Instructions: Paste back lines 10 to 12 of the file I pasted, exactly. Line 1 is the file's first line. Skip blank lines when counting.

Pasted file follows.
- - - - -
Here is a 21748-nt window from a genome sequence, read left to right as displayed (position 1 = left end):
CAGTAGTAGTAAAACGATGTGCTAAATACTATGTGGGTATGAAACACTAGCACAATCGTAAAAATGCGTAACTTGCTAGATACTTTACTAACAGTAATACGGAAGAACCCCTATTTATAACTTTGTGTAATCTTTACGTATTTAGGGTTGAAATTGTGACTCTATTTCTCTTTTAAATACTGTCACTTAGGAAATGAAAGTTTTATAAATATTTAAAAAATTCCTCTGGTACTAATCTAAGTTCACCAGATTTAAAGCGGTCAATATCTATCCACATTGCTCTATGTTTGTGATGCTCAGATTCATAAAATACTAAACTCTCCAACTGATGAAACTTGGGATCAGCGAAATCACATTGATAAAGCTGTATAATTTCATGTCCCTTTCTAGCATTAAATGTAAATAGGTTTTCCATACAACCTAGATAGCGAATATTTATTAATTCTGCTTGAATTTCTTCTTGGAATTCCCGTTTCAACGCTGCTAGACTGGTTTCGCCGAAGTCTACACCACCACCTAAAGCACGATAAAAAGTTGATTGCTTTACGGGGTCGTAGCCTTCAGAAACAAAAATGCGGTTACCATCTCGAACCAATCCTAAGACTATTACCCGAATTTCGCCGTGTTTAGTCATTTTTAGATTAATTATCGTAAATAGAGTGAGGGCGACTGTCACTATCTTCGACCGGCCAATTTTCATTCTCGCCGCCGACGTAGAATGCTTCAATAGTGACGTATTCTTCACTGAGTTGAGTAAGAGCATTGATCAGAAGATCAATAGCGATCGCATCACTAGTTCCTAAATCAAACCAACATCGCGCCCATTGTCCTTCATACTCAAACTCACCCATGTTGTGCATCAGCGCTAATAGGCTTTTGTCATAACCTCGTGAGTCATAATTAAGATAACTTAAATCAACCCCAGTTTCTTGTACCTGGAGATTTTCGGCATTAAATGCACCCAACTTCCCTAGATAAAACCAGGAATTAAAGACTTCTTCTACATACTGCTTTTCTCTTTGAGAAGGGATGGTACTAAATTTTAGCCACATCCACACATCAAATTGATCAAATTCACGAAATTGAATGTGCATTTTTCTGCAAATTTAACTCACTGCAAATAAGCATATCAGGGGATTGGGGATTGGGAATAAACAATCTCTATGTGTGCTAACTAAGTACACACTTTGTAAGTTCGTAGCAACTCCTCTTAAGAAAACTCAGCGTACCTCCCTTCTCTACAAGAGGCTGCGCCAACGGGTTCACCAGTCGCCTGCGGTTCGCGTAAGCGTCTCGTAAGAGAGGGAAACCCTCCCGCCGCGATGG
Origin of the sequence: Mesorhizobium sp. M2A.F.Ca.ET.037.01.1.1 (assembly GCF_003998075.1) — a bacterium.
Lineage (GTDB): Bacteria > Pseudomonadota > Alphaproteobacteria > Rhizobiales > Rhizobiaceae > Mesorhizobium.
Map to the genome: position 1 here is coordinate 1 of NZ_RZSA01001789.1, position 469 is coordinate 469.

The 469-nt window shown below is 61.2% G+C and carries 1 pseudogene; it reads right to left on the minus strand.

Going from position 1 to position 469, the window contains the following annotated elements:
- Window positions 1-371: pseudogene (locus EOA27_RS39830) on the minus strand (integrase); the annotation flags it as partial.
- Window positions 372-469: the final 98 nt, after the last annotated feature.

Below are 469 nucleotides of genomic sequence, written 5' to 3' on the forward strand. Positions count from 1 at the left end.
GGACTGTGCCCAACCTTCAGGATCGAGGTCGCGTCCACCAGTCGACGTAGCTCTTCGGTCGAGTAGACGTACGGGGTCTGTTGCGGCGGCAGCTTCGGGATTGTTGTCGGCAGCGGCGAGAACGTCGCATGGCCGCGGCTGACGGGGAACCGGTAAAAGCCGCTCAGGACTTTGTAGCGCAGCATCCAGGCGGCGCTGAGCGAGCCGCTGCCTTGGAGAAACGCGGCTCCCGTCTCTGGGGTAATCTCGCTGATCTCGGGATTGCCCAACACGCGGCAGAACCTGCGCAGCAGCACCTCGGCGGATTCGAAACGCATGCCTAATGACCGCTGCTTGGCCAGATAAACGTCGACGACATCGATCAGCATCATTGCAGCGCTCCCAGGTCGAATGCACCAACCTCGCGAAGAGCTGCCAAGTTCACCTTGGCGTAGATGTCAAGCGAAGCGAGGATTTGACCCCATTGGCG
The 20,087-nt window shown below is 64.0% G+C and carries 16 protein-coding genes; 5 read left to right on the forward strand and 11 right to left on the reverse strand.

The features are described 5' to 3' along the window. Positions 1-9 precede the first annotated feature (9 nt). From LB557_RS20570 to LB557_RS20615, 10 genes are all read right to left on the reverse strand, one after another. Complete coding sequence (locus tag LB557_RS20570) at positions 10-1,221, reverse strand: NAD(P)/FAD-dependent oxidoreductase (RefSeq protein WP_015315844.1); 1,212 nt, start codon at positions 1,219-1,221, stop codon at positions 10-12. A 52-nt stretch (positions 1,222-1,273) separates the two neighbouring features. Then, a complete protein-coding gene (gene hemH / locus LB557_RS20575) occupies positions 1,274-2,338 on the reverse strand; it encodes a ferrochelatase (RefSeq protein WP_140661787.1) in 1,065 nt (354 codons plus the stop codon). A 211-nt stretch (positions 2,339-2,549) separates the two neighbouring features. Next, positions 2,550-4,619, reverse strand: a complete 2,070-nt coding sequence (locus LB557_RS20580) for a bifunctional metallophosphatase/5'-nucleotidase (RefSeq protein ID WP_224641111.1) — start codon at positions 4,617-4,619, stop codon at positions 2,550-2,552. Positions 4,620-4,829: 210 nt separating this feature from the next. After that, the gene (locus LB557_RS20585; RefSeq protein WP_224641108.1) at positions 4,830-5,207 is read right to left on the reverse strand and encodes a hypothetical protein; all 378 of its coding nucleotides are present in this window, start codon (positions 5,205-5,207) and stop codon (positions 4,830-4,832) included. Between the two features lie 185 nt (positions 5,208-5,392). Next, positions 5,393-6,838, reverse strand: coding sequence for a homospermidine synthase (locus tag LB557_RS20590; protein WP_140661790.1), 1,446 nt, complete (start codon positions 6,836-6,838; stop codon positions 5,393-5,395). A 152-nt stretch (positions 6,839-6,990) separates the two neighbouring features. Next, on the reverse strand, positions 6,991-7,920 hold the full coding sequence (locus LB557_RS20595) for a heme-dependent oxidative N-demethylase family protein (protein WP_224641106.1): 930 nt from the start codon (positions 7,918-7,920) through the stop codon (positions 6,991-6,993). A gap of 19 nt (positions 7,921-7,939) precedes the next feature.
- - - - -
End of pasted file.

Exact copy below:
Below are 469 nucleotides of genomic sequence, written 5' to 3' on the forward strand. Positions count from 1 at the left end.
GGACTGTGCCCAACCTTCAGGATCGAGGTCGCGTCCACCAGTCGACGTAGCTCTTCGGTCGAGTAGACGTACGGGGTCTGTTGCGGCGGCAGCTTCGGGATTGTTGTCGGCAGCGGCGAGAACGTCGCATGGCCGCGGCTGACGGGGAACCGGTAAAAGCCGCTCAGGACTTTGTAGCGCAGCATCCAGGCGGCGCTGAGCGAGCCGCTGCCTTGGAGAAACGCGGCTCCCGTCTCTGGGGTAATCTCGCTGATCTCGGGATTGCCCAACACGCGGCAGAACCTGCGCAGCAGCACCTCGGCGGATTCGAAACGCATGCCTAATGACCGCTGCTTGGCCAGATAAACGTCGACGACATCGATCAGCATCATTGCAGCGCTCCCAGGTCGAATGCACCAACCTCGCGAAGAGCTGCCAAGTTCACCTTGGCGTAGATGTCAAGCGAAGCGAGGATTTGACCCCATTGGCG
The 20,087-nt window shown below is 64.0% G+C and carries 16 protein-coding genes; 5 read left to right on the forward strand and 11 right to left on the reverse strand.